Quinn Shephard is a 22-year-old actress, writer, and director based out of NY. Shephard began her film career at 4½ with the war drama Harrison”s Flowers, in which she played the daughter of David Strathairn and Andie MacDowell. She has since appeared in Paul Feig’s Unaccompanied Minors, starred in the TV show Hostages alongside Dylan McDermott and Toni Collette, and had guest spots on The Blacklist and Believe and a recurring arc on Person of Interest. Her upcoming film releases include Midnight Sun, opposite Bella Thorne and Patrick Schwarzenegger, and Desiree Akhavan’s The Miseducation of Cameron Post. Her first feature as writer-director, Blame, starring Chris Messina, Tate Donovan, Nadia Alexander, Trieste Kelly Dunn and Shephard herself, premiered at the 2017 Tribeca Film Festival, playing in the US Narrative Competition, and is now out in select theaters and on VOD through Amazon and iTunes. You can follow Blame on Twitter, Instagram and Facebook.
When I was 20 years old, I wrote, directed and starred in a film called Blame, about Abigail, a girl whose obsession with The Crucible (and her high school drama teacher, Jeremy) sparks a nerve in her jealous and vengeful classmate, Melissa. I produced the film with my mom. In this article, I will embarrass myself greatly by featuring actual excerpts from the very first unedited draft of Blame, dated December 2010, which I wrote when I was 15 years old, as well as a variety of other development notes, illustrations and videos. My mom, Laurie Shephard, helps to roast me.
The intention of this piece is to pull the curtain back on the unique process of developing a film as a teenager — all the way from the very first draft to the much-developed version that was filmed a full five years later. When it’s noted in articles about me that I wrote this film at 15 years old, I always wince — because while I wrote a version of this film at that age, it is unrecognizable in relation to the final film. Blame was a wild journey of development for me and my mom (who shares story credit). Here are a few snapshots of the progress along the way (annotated with our commentary as we revisit these memories!).
Me as an actual teenager, compared to my character in the film — you could say I was working on Abigail for a while! (And if you are wondering, yes, I am posing for the webcam with my copy of The Crucible.)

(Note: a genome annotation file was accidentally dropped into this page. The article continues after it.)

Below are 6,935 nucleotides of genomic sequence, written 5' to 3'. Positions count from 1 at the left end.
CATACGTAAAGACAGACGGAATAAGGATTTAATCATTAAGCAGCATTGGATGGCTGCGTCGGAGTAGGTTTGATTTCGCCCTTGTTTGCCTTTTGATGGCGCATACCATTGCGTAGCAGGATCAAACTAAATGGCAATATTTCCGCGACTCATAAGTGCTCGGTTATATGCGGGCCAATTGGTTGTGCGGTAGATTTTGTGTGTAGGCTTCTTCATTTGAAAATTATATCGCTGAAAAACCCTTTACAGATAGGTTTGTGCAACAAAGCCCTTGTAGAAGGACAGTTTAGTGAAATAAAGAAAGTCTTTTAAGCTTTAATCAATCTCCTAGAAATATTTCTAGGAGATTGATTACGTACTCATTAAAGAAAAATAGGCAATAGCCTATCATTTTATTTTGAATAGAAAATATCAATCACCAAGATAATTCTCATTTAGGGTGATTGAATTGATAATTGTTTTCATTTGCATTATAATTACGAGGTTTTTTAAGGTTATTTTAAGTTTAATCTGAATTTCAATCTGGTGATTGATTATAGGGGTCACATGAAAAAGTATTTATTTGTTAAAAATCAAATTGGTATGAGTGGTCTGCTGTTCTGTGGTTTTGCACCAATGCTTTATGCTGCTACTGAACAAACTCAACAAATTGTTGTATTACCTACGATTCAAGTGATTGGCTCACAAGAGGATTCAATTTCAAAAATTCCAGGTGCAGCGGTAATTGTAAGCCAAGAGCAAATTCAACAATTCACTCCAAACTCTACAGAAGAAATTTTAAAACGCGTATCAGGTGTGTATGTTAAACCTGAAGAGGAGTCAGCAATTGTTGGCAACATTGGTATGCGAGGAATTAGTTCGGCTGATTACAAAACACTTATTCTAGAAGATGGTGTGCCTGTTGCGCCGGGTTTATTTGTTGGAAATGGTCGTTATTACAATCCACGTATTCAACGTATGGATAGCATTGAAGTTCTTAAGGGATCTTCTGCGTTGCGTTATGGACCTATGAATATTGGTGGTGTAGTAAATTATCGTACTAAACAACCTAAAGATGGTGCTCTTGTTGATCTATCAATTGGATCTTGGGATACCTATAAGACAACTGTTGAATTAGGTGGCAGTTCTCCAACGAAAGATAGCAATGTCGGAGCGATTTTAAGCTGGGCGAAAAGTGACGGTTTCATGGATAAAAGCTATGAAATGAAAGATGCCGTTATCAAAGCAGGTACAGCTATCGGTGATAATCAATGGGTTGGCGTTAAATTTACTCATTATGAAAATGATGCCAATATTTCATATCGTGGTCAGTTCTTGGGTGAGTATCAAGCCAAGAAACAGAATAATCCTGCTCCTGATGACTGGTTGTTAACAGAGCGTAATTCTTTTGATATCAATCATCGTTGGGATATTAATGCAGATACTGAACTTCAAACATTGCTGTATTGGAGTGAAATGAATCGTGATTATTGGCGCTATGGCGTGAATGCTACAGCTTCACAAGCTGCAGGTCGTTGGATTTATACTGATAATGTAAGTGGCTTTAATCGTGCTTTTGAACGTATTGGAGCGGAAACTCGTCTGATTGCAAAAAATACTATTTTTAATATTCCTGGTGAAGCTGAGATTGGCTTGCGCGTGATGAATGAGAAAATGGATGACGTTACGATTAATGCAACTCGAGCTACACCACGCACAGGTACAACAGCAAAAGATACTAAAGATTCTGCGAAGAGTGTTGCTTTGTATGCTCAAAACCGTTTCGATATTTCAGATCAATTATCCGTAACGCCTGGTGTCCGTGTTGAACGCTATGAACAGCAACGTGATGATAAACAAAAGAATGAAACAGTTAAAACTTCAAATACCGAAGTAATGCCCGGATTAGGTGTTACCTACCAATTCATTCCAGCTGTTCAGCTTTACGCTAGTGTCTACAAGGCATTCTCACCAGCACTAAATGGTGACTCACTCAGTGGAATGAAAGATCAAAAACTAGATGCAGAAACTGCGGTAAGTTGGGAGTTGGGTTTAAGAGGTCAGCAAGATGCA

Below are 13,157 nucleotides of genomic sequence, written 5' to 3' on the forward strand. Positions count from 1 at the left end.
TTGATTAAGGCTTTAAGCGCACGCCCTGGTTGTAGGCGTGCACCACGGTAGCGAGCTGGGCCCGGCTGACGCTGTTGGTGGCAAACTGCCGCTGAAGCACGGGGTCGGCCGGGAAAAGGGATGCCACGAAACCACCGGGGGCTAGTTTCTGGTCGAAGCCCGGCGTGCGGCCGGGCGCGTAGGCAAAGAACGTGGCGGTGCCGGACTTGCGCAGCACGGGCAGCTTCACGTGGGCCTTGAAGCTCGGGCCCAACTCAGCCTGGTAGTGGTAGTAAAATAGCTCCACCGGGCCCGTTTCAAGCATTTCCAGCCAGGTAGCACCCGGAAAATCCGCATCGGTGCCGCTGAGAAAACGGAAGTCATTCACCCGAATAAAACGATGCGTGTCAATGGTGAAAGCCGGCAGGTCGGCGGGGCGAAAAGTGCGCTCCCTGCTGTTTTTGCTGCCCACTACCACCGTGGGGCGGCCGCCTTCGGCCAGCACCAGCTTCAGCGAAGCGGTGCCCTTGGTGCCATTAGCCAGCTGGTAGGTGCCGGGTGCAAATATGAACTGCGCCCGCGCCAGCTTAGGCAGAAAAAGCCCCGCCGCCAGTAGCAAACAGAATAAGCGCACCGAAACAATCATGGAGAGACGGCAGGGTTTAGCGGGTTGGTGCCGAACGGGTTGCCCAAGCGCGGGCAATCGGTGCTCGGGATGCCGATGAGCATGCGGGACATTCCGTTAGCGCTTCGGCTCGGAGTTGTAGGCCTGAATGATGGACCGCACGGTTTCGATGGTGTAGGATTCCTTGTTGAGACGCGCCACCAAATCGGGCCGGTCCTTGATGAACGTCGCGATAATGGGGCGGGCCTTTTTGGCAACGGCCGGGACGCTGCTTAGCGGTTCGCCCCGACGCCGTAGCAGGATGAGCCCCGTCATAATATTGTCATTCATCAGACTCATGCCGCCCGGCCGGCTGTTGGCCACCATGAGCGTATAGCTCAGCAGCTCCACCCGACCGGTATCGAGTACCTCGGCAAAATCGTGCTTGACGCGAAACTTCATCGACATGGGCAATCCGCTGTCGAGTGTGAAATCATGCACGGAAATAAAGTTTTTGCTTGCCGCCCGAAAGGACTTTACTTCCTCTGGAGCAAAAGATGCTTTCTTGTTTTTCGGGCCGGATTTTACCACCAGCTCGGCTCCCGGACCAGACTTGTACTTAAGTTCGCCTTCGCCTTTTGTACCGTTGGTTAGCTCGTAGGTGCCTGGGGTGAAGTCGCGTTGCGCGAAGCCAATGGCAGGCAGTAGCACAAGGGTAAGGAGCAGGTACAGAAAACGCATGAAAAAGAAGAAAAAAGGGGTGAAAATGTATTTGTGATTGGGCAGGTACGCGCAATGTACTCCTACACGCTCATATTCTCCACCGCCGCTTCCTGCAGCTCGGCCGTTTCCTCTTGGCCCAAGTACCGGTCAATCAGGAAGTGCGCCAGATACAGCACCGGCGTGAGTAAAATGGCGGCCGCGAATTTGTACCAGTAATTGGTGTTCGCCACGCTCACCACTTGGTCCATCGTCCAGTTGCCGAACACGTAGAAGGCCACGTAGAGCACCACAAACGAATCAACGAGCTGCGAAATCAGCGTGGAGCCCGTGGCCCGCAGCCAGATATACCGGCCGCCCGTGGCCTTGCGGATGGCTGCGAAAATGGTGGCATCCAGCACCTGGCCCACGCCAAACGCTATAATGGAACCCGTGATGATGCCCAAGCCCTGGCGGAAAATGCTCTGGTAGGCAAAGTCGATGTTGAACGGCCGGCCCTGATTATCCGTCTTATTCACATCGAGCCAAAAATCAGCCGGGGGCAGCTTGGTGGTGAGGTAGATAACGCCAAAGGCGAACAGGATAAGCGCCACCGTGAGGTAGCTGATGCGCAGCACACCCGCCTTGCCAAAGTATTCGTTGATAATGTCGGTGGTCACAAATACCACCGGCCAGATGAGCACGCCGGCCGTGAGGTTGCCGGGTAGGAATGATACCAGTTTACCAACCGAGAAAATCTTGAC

Jeremy’s First Day
Quinn Shephard: Here is a side-by-side comparison of two different versions of Jeremy’s first drama class scene. The first (December 2010) is my unedited first draft of Blame, written at age 15. I had not yet shown the script to anyone or gotten any notes. The second, highlighted version is the draft I used in production (July 2015), which still underwent changes on set (as indicated with the spots I marked for improv). You will be able to see from the drastic difference here that, contrary to what some journalists may have you believe, I was not a literary prodigy at 15, and had much learning to do when it came to writing dialogue that sounded realistic for a human adult male.
Laurie Shephard: From the looks of this original scene, Jeremy apparently bounces from school to school, grooming children by throwing their curriculum away and assigning The Crucible. He apparently had this monologue prepared, and says things like, “We’re all equals here” and “If you don’t resist it …” I did point out the problems with this scene when I read it for the first time, but probably did not tell Quinn how creepy it came off! I think I just said, “I doubt a teacher would be allowed to be quite that familiar with the students right off the bat.”
QS: I also love how Jeremy shames the students for liking Shakespeare just to sell The Crucible. It’s almost like a late-night infomercial: “But wait, there’s more!”
Abigail in the Woods